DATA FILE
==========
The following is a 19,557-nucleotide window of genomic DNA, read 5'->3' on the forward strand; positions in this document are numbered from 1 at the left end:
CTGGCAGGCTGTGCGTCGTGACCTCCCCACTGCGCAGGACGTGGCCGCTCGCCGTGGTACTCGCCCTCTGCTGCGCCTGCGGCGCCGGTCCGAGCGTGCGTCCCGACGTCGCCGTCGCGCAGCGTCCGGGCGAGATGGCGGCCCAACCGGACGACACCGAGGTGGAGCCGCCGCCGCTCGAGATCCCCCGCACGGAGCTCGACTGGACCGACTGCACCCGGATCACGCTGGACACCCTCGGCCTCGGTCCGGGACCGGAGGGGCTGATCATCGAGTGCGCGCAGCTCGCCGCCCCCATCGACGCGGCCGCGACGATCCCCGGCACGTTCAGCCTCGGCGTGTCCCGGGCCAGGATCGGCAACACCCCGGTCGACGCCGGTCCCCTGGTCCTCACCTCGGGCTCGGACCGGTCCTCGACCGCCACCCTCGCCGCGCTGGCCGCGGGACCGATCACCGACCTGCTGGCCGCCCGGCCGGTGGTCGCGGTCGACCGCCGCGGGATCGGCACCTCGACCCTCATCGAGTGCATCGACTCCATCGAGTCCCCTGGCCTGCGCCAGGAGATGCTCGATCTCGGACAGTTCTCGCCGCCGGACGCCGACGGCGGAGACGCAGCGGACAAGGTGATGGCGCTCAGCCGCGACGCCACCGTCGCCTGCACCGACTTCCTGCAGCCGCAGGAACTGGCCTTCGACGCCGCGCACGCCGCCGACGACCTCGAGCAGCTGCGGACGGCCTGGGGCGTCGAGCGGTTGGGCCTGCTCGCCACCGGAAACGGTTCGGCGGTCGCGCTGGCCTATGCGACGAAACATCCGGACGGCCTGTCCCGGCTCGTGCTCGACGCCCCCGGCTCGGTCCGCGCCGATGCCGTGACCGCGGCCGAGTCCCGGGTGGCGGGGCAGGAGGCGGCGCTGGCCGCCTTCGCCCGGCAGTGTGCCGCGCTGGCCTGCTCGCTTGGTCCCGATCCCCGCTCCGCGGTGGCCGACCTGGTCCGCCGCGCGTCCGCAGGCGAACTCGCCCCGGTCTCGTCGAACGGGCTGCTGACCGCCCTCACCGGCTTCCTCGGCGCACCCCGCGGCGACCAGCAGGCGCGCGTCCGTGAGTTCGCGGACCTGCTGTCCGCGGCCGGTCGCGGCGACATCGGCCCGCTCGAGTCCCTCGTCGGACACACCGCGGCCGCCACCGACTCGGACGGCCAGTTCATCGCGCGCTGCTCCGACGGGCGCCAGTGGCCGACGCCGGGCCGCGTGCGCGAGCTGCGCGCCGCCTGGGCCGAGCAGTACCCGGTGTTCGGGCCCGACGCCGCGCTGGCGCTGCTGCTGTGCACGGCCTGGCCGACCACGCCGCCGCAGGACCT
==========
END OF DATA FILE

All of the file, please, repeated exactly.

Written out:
The following is a 19,557-nucleotide window of genomic DNA, read 5'->3' on the forward strand; positions in this document are numbered from 1 at the left end:
CTGGCAGGCTGTGCGTCGTGACCTCCCCACTGCGCAGGACGTGGCCGCTCGCCGTGGTACTCGCCCTCTGCTGCGCCTGCGGCGCCGGTCCGAGCGTGCGTCCCGACGTCGCCGTCGCGCAGCGTCCGGGCGAGATGGCGGCCCAACCGGACGACACCGAGGTGGAGCCGCCGCCGCTCGAGATCCCCCGCACGGAGCTCGACTGGACCGACTGCACCCGGATCACGCTGGACACCCTCGGCCTCGGTCCGGGACCGGAGGGGCTGATCATCGAGTGCGCGCAGCTCGCCGCCCCCATCGACGCGGCCGCGACGATCCCCGGCACGTTCAGCCTCGGCGTGTCCCGGGCCAGGATCGGCAACACCCCGGTCGACGCCGGTCCCCTGGTCCTCACCTCGGGCTCGGACCGGTCCTCGACCGCCACCCTCGCCGCGCTGGCCGCGGGACCGATCACCGACCTGCTGGCCGCCCGGCCGGTGGTCGCGGTCGACCGCCGCGGGATCGGCACCTCGACCCTCATCGAGTGCATCGACTCCATCGAGTCCCCTGGCCTGCGCCAGGAGATGCTCGATCTCGGACAGTTCTCGCCGCCGGACGCCGACGGCGGAGACGCAGCGGACAAGGTGATGGCGCTCAGCCGCGACGCCACCGTCGCCTGCACCGACTTCCTGCAGCCGCAGGAACTGGCCTTCGACGCCGCGCACGCCGCCGACGACCTCGAGCAGCTGCGGACGGCCTGGGGCGTCGAGCGGTTGGGCCTGCTCGCCACCGGAAACGGTTCGGCGGTCGCGCTGGCCTATGCGACGAAACATCCGGACGGCCTGTCCCGGCTCGTGCTCGACGCCCCCGGCTCGGTCCGCGCCGATGCCGTGACCGCGGCCGAGTCCCGGGTGGCGGGGCAGGAGGCGGCGCTGGCCGCCTTCGCCCGGCAGTGTGCCGCGCTGGCCTGCTCGCTTGGTCCCGATCCCCGCTCCGCGGTGGCCGACCTGGTCCGCCGCGCGTCCGCAGGCGAACTCGCCCCGGTCTCGTCGAACGGGCTGCTGACCGCCCTCACCGGCTTCCTCGGCGCACCCCGCGGCGACCAGCAGGCGCGCGTCCGTGAGTTCGCGGACCTGCTGTCCGCGGCCGGTCGCGGCGACATCGGCCCGCTCGAGTCCCTCGTCGGACACACCGCGGCCGCCACCGACTCGGACGGCCAGTTCATCGCGCGCTGCTCCGACGGGCGCCAGTGGCCGACGCCGGGCCGCGTGCGCGAGCTGCGCGCCGCCTGGGCCGAGCAGTACCCGGTGTTCGGGCCCGACGCCGCGCTGGCGCTGCTGCTGTGCACGGCCTGGCCGACCACGCCGCCGCAGGACCT